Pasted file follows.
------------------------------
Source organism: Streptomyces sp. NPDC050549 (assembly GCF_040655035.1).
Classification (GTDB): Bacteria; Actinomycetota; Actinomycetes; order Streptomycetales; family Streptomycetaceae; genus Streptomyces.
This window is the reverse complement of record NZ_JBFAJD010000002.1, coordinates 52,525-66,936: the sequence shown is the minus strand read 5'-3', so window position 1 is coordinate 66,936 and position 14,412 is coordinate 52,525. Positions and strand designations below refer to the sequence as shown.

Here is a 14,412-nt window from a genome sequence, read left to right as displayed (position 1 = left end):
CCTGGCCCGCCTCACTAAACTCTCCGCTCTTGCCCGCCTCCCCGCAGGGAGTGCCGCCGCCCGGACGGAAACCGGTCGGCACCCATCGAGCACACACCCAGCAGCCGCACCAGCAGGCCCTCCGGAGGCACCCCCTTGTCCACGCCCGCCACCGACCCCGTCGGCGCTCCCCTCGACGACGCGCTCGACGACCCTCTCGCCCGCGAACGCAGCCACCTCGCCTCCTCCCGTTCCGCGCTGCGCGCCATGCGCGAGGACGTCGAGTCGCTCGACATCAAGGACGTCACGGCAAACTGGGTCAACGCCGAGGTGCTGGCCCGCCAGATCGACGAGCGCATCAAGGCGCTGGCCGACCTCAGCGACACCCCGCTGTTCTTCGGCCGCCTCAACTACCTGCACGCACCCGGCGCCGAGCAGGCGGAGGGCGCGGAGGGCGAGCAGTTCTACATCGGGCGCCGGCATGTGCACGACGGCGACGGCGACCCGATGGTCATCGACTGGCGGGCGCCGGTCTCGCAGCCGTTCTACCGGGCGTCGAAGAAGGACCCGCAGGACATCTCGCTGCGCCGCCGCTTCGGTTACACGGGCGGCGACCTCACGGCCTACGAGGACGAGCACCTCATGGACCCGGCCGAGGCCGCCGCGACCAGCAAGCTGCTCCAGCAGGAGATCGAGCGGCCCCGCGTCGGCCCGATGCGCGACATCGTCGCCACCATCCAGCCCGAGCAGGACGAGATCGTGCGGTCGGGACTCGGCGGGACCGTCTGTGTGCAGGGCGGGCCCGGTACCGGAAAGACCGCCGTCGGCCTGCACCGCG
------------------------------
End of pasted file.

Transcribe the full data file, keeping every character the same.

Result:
Source organism: Streptomyces sp. NPDC050549 (assembly GCF_040655035.1).
Classification (GTDB): Bacteria; Actinomycetota; Actinomycetes; order Streptomycetales; family Streptomycetaceae; genus Streptomyces.
This window is the reverse complement of record NZ_JBFAJD010000002.1, coordinates 52,525-66,936: the sequence shown is the minus strand read 5'-3', so window position 1 is coordinate 66,936 and position 14,412 is coordinate 52,525. Positions and strand designations below refer to the sequence as shown.

Here is a 14,412-nt window from a genome sequence, read left to right as displayed (position 1 = left end):
CCTGGCCCGCCTCACTAAACTCTCCGCTCTTGCCCGCCTCCCCGCAGGGAGTGCCGCCGCCCGGACGGAAACCGGTCGGCACCCATCGAGCACACACCCAGCAGCCGCACCAGCAGGCCCTCCGGAGGCACCCCCTTGTCCACGCCCGCCACCGACCCCGTCGGCGCTCCCCTCGACGACGCGCTCGACGACCCTCTCGCCCGCGAACGCAGCCACCTCGCCTCCTCCCGTTCCGCGCTGCGCGCCATGCGCGAGGACGTCGAGTCGCTCGACATCAAGGACGTCACGGCAAACTGGGTCAACGCCGAGGTGCTGGCCCGCCAGATCGACGAGCGCATCAAGGCGCTGGCCGACCTCAGCGACACCCCGCTGTTCTTCGGCCGCCTCAACTACCTGCACGCACCCGGCGCCGAGCAGGCGGAGGGCGCGGAGGGCGAGCAGTTCTACATCGGGCGCCGGCATGTGCACGACGGCGACGGCGACCCGATGGTCATCGACTGGCGGGCGCCGGTCTCGCAGCCGTTCTACCGGGCGTCGAAGAAGGACCCGCAGGACATCTCGCTGCGCCGCCGCTTCGGTTACACGGGCGGCGACCTCACGGCCTACGAGGACGAGCACCTCATGGACCCGGCCGAGGCCGCCGCGACCAGCAAGCTGCTCCAGCAGGAGATCGAGCGGCCCCGCGTCGGCCCGATGCGCGACATCGTCGCCACCATCCAGCCCGAGCAGGACGAGATCGTGCGGTCGGGACTCGGCGGGACCGTCTGTGTGCAGGGCGGGCCCGGTACCGGAAAGACCGCCGTCGGCCTGCACCGCG